Stent thrombosis pathophysiology

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Coronary stent thrombosis Microchapters




Epidemiology and Demographics

Relation to Bare Metal Stents
Relation to Drug Eluting Stents
Relation to Antiplatelet Medications


Risk Factors

Relationship to Discontinuation of Antiplatelet Therapy




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Editor-In-Chief: C. Michael Gibson, M.S., M.D. [1] Associate Editors-In-Chief: Smita Kohli, M.D.; Varun Kumar, M.B.B.S.; Lakshmi Gopalakrishnan, M.B.B.S.


Stent thrombosis (ST) occurs due to variety of factors inducing thombogenesis. Being an invasive procedure, the trauma from coronary stenting can itself cause platelet activation and thombogenic cascade. There is either creation or an enhancement of a thrombogenic milieu by:

These processes are facilitated by

  • Creating a thrombogenic milieu by
  • Persistence of, or creation of substrate for platelet activation
  • Acutely
  • Subacutely
  • Long term
  • Dosing issues
  • With anti thrombotic medications (acutely)
  • Antiplatelet medications (acutely, sub-acutely or long term)
  • Inadequate time for the loading dose to act
  • Suboptimal/sub-therapeutic dosing during the procedure or thereafter
  • Deranged homeostasis due to disease creating a prothrombotic diathesis
  • Sepsis
  • Blood transfusions
  • Surgery (In one study, following BMS, mortality rate among patients who had non cardiac surgery within two-weeks was 32%, almost exclusively due to ST).[4]
  • Dehydration
  • Other states which may create hypotensive states. (eg. of anecdotal reports of stent thrombosis with defecation syncope)

Pathophysiology of ST in Bare Metal Stent (BMS)

After BMS implantation, near-complete endothelization has been shown to occur by 3 to 4 months.[5] This coincides with the reduction of risk of ST.

Pathophysiology of ST in Drug Eluting Stent (DES)

Factors that serve as nidus for development stent thrombosis are:

  • Antineoplastic therapy and delayed endothelialization had been an issue with late ST seen with brachytherapy[2].
    • Coronary brachytherapy use has all but disappeared since the introduction of DES.

Clinical Trial Data

  • An angioscopic study of stented coronary segments showed that neointimal coverage was complete only in 2 out of 15 patients with sirolimus stents and all of 22 BMS at three to six months. There were thrombi in most of the stented segments which were not seen on angiography which were more common with incomplete neointimal coverage.[1][7] In a study involving serial angioscopy after sirolimus-eluting stent (SES) implantation at 4, 11, and 21.2 ±2.2 months showed that neointimal coverage after sirolimus-eluting stent implantation was incomplete even at that late stage.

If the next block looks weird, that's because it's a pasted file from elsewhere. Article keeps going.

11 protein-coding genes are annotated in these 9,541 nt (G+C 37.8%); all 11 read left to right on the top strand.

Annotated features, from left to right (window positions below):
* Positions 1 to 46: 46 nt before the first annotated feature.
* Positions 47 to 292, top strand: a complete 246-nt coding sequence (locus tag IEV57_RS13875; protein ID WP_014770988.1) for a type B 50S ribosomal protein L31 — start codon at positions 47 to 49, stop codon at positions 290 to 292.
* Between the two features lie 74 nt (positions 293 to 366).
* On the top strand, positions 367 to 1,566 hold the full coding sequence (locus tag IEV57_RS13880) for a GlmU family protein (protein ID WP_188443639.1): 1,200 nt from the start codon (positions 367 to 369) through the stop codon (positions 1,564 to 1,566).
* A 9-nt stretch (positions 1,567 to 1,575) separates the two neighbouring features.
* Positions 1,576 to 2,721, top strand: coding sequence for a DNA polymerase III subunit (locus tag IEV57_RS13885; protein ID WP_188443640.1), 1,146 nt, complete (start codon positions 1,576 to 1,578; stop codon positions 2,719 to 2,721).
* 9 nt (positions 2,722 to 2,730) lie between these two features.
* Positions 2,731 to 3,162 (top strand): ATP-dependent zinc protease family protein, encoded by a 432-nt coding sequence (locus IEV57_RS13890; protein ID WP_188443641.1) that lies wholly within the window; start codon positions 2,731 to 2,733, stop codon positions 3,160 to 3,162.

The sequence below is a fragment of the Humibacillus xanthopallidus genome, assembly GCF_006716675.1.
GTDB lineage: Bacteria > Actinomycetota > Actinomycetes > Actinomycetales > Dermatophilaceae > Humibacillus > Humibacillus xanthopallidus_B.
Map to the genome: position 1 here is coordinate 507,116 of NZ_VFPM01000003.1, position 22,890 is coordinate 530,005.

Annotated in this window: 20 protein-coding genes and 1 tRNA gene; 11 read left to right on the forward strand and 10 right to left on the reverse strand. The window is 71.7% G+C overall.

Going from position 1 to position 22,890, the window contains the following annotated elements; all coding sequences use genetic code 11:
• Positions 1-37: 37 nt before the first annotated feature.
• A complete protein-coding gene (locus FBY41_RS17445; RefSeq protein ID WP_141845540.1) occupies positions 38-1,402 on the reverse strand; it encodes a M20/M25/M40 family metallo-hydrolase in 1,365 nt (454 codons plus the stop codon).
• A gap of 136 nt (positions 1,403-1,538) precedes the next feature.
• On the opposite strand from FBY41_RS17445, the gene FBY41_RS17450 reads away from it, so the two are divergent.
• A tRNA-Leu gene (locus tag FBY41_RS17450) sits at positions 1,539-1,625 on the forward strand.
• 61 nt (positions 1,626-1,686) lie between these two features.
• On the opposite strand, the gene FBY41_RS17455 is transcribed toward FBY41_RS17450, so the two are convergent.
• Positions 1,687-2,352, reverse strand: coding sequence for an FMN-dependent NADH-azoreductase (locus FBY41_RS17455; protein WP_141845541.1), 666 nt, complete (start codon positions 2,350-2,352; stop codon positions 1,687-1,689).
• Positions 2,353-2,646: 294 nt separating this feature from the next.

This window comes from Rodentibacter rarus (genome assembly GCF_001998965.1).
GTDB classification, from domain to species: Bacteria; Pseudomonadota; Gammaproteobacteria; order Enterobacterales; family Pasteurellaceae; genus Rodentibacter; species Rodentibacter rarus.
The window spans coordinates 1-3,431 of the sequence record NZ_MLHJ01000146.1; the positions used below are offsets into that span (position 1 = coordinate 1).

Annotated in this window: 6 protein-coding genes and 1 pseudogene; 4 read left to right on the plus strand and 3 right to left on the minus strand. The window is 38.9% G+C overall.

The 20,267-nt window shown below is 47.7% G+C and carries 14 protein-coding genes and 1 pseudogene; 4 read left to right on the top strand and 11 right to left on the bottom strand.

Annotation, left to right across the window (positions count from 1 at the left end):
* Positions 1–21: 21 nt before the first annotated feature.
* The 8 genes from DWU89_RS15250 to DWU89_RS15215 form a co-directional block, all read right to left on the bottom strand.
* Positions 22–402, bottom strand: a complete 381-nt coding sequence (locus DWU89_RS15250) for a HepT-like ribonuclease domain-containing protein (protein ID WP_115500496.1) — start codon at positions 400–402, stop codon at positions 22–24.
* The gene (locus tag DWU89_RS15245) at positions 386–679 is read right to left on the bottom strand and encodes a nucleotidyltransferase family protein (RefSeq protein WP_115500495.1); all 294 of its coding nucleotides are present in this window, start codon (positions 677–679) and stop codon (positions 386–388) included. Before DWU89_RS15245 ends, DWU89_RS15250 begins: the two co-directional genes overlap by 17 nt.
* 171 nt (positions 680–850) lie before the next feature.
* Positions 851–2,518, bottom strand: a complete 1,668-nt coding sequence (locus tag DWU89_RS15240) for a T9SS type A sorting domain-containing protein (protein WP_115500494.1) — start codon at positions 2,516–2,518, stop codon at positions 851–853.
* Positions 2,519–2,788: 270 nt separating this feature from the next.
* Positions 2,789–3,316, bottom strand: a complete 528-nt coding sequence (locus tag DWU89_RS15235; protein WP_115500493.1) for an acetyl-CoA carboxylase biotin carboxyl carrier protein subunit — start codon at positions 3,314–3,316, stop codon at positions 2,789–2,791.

• In a post mortem analysis, DES, compared to BMS had delayed endothelial healing. This group was more likely to have ST.[12]
  • A post mortem analysis of a patient dying from an unrelated cause but who also had a DES implanted, revealed poor endothelial cell junction formation and micro-thrombi of focal platelet aggregation at 16 months after rapamycin stent implantation.[15]
  • Evidence of an inflammatory response was present in nearly 9% of the sirolimus eluting stents (SES) and paclitaxel eluting stents (PES) by the demonstration of late aquired stent malaposition (LASMA) which was more than what was seen with BMS[16][9].
  • Cypher and Taxus DES were shown to provoke chronic eosinophilic infiltration and inflammation of the arterial wall potentially predisposing patients for thrombosis[10][11][12][13][14]
  • Both red and white thrombi have been demonstrated within sirolimus eluting stents (SES) as a cause of late stent thrombosis[1]


  1. 1.0 1.1 1.2 1.3 Awata M, Kotani J, Uematsu M, Morozumi T, Watanabe T, Onishi T; et al. (2007). "Serial angioscopic evidence of incomplete neointimal coverage after sirolimus-eluting stent implantation: comparison with bare-metal stents". Circulation. 116 (8): 910–6. doi:10.1161/CIRCULATIONAHA.105.609057. PMID 17684153.